Madrid Fusión – Day One – The Amazon Pantry

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Peru represents one of the most fascinating culinary cultures in the world. Its inherent product diversity is second to no other country in the world from its Andean potatoes and corn to its coastal seafood to its Amazonian fruit and fauna. I have personally experienced a fair amount of it first hand. Its natural pantry combined with the cultural mix of its people has created an amazing multicultural cuisine. Given that one of the main motivations of Madrid Fusión is to open up the eyes of its attendees to new and unusual treatments of food, one of the most interesting demonstrations of the entire Congress was that of Pedro Miguel Schiaffino from the restaurant Malabar in Lima. His presentation was entitled: The Natural Pantry of the Amazon Jungle: The Last Version of Peruvian Cuisine. Schiaffino, a graduate of the Culinary Institute of America, worked at and learned from a number of restaurants in Italy before going back to Lima to open his restaurant.

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Brazilian chef Alex Atala enjoying his fellow South American's presentation

Schiaffino started his demo by showing a mesmerizing film about the produce of the Peruvian Amazon as well as his attempts to gather some of it. He described fruits like the aguaje, the vitamin C & A rich fruit of the moriche palm; the camu-camu, a leathery skinned, Vitamin C rich berry; chonta, hearts of palm that he cuts into thin strips; uvilla , the juicy Amazon tree grape; and macambo, a theobromic relative of cacao. Schiaffino also described some of the fauna fish he uses from the upper Amazon such as the large Amazon snail and the gamitana (aka pacu), a large fish from which he fashions a meat-like rib chop, the carachama, an armored catfish and the paiche, one of the largest freshwater fish in the world.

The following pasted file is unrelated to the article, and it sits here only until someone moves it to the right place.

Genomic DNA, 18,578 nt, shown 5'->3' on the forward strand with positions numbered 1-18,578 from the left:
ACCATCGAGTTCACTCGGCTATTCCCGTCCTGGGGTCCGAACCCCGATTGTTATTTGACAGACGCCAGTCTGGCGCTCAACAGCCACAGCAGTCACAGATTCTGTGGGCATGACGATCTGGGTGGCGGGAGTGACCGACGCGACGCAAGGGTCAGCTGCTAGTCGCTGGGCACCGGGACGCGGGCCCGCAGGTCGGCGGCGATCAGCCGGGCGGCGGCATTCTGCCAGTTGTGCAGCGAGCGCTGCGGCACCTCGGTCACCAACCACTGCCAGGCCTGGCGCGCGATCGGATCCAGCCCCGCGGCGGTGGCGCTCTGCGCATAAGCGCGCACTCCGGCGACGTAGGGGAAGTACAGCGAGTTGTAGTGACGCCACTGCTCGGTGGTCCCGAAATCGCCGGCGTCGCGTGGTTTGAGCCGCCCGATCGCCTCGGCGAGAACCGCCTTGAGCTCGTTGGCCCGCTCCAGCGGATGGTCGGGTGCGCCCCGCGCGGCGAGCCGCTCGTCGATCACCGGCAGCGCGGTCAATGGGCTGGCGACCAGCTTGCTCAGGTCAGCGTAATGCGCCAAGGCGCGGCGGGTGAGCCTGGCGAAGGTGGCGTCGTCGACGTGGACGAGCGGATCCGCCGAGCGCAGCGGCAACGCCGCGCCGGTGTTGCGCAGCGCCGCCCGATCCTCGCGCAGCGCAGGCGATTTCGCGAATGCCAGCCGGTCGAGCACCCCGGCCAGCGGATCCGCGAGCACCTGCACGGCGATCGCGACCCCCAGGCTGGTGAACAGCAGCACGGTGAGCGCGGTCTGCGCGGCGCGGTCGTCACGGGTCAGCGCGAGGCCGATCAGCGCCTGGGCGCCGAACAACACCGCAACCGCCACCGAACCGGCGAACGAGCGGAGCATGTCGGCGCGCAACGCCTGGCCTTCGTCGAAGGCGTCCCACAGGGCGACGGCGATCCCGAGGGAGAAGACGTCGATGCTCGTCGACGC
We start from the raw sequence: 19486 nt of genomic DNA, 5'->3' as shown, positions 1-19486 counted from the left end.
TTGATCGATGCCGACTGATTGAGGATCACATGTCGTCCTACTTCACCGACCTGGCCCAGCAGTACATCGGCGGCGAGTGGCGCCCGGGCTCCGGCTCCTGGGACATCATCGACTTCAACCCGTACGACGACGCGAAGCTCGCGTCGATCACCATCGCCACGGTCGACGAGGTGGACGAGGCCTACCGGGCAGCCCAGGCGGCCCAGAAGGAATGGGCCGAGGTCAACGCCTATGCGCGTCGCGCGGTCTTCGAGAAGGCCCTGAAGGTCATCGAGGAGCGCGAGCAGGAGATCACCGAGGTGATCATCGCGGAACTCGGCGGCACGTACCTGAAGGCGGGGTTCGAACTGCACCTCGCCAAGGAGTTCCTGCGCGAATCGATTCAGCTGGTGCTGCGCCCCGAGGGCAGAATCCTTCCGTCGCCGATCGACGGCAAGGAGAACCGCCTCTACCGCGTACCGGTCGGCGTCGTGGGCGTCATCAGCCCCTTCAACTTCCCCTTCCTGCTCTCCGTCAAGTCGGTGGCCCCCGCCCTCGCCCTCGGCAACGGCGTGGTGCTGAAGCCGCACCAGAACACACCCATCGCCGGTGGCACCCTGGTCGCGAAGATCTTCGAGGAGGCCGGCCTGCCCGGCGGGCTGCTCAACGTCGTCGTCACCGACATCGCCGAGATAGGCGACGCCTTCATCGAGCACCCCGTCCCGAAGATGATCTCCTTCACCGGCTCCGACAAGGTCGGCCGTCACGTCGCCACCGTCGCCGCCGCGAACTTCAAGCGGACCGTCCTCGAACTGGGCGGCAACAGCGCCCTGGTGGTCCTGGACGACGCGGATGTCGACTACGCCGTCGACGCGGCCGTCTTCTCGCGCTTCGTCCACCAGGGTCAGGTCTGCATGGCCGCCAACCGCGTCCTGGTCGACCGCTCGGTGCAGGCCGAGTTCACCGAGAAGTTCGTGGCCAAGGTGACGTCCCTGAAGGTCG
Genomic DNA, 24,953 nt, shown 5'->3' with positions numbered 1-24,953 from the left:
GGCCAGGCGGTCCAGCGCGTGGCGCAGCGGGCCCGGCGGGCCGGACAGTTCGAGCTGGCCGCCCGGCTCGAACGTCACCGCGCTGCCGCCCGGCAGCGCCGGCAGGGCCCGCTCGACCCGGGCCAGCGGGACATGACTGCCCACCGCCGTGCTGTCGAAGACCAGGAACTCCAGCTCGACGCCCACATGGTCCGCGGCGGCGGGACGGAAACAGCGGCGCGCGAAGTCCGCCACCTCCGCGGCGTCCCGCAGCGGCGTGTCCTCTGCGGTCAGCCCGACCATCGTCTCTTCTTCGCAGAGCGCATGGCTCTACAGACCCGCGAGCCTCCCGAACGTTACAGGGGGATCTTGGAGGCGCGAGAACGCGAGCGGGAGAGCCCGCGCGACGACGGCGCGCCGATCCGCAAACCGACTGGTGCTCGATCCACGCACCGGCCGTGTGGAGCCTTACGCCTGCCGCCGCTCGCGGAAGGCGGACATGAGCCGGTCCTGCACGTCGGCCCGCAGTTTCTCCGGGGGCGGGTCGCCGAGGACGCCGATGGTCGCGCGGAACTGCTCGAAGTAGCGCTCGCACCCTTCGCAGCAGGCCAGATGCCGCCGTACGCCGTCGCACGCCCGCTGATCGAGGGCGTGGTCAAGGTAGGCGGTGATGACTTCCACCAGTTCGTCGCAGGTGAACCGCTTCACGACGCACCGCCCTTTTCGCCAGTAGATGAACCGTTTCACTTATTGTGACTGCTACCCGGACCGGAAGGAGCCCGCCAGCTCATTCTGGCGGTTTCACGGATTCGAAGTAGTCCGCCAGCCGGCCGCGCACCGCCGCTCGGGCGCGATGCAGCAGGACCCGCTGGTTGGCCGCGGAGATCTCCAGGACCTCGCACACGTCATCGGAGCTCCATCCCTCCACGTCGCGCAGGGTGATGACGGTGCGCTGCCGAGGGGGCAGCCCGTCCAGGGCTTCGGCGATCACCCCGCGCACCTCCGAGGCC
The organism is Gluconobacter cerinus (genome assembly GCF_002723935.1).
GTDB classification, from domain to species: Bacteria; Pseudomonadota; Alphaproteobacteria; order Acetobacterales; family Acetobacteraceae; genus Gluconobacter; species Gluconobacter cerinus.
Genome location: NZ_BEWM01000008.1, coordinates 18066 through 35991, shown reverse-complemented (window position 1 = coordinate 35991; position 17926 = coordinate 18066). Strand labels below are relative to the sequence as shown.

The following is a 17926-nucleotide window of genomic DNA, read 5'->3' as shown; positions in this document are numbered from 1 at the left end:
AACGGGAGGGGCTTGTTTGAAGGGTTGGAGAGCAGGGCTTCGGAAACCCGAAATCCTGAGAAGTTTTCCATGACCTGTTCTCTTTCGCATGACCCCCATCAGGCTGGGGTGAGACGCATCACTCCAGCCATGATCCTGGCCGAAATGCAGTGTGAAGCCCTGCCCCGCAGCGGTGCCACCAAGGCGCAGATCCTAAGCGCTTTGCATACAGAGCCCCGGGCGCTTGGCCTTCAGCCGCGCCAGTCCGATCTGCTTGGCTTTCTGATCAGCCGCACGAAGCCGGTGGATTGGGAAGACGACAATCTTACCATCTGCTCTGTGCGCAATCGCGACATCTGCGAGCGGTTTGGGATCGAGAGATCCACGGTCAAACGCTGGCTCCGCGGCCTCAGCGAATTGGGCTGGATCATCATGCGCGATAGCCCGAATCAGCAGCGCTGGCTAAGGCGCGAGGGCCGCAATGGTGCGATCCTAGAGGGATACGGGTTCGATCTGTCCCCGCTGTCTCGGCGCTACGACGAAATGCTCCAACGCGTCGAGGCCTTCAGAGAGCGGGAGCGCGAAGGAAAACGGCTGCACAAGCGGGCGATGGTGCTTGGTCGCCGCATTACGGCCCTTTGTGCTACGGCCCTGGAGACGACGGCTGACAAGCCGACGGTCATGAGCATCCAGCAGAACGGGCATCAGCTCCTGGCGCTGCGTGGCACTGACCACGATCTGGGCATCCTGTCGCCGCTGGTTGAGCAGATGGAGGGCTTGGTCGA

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Harvesting carachama roe

For his demos, Schiaffino focused on showing his grilled gamitana ribs with cassava puree and chorizo sauce and breadfruit blinis, chestnut cheese and carachama caviar.

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Plating blinis

Schiaffino is a creative chef helping to redefine contemporary Peruvian cooking using an incredible assortment of indigenous ingredients. The room was captivated.

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Schiaffino with his Platings after the Demo


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One Response to Madrid Fusión – Day One – The Amazon Pantry

  1. Trig says:

    That’s really interesting. I didn’t know much about Peruvian cuisine other than that the potato originated there, although we had some Peruvian students at Westminster Kingsway. Sounds like somewhere to spend time in the future, if and when I am training in South America.

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